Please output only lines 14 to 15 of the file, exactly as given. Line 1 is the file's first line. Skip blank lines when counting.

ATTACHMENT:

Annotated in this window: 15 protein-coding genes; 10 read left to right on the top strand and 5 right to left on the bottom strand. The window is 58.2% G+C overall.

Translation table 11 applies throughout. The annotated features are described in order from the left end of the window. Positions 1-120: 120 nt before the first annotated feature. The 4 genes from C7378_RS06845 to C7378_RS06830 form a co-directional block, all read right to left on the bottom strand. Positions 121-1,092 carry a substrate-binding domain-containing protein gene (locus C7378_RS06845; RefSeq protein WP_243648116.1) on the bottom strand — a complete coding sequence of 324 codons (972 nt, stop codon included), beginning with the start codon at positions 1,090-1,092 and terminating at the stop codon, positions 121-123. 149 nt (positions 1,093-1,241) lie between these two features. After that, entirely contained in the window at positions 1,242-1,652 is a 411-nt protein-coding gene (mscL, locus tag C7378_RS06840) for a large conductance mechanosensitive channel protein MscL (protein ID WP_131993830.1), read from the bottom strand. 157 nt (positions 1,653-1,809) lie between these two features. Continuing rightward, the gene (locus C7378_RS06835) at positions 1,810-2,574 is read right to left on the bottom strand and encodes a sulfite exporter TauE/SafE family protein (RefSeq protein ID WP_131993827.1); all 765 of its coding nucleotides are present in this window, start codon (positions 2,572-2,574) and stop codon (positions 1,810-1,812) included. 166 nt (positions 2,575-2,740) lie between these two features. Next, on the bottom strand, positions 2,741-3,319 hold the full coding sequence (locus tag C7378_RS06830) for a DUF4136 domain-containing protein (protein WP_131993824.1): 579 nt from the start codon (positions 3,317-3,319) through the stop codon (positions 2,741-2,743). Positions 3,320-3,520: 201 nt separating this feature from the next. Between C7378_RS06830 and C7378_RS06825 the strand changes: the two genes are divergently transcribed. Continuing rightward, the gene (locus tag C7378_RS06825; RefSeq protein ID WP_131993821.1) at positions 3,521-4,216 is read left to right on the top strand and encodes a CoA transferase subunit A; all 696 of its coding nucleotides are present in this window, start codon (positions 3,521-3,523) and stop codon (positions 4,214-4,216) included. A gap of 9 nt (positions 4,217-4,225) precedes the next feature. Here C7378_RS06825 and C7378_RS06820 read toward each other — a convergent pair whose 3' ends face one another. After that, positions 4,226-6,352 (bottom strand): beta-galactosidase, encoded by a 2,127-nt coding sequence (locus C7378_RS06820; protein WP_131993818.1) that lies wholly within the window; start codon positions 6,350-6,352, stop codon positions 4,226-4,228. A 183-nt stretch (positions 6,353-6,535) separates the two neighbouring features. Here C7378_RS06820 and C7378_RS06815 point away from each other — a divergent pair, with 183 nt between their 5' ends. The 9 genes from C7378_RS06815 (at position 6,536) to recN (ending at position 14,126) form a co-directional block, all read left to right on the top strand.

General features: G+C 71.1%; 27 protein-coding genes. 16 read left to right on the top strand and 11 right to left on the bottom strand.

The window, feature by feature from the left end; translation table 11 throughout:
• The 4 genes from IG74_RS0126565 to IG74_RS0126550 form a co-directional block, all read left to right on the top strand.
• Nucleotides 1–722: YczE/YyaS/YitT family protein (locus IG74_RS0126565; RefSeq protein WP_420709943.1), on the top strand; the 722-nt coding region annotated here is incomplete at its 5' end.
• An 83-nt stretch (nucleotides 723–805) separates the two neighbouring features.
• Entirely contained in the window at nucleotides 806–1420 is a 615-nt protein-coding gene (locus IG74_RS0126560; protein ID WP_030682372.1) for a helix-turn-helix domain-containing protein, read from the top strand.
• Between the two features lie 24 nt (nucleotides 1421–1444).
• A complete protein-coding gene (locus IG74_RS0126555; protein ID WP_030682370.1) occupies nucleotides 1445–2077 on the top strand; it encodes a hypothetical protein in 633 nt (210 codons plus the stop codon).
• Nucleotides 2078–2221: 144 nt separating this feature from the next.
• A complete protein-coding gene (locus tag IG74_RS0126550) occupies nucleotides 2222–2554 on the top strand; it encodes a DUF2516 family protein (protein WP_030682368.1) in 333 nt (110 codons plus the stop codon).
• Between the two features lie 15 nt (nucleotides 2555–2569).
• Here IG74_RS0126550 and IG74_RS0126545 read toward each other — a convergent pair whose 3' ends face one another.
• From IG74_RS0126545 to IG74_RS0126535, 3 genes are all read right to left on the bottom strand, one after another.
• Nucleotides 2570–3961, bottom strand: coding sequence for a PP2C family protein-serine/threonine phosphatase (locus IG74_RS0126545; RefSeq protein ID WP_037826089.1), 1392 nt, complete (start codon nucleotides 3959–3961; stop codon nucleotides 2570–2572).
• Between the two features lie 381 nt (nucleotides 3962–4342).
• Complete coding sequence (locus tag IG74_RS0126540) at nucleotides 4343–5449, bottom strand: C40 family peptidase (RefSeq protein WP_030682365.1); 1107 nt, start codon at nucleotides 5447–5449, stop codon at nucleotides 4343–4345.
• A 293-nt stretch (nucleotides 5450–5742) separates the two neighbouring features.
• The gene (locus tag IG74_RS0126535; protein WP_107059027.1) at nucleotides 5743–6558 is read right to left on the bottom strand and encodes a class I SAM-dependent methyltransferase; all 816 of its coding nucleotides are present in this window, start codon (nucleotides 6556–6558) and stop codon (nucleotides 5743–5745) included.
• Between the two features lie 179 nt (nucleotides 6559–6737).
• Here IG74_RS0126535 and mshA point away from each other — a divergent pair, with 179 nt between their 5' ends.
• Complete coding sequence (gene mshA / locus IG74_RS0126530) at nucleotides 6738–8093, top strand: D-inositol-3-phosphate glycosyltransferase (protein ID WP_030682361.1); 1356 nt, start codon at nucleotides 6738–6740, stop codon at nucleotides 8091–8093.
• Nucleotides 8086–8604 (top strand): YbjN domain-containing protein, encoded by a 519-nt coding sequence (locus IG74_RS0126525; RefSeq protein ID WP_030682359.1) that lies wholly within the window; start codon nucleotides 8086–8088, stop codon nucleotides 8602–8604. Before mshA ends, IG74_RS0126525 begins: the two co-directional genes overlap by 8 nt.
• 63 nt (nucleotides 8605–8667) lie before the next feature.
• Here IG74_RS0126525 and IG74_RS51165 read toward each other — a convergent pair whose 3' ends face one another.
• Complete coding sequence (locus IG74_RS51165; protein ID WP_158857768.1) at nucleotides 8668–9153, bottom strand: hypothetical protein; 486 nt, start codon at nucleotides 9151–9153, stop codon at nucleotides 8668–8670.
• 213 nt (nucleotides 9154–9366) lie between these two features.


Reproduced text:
• Here IG74_RS0126550 and IG74_RS0126545 read toward each other — a convergent pair whose 3' ends face one another.
• From IG74_RS0126545 to IG74_RS0126535, 3 genes are all read right to left on the bottom strand, one after another.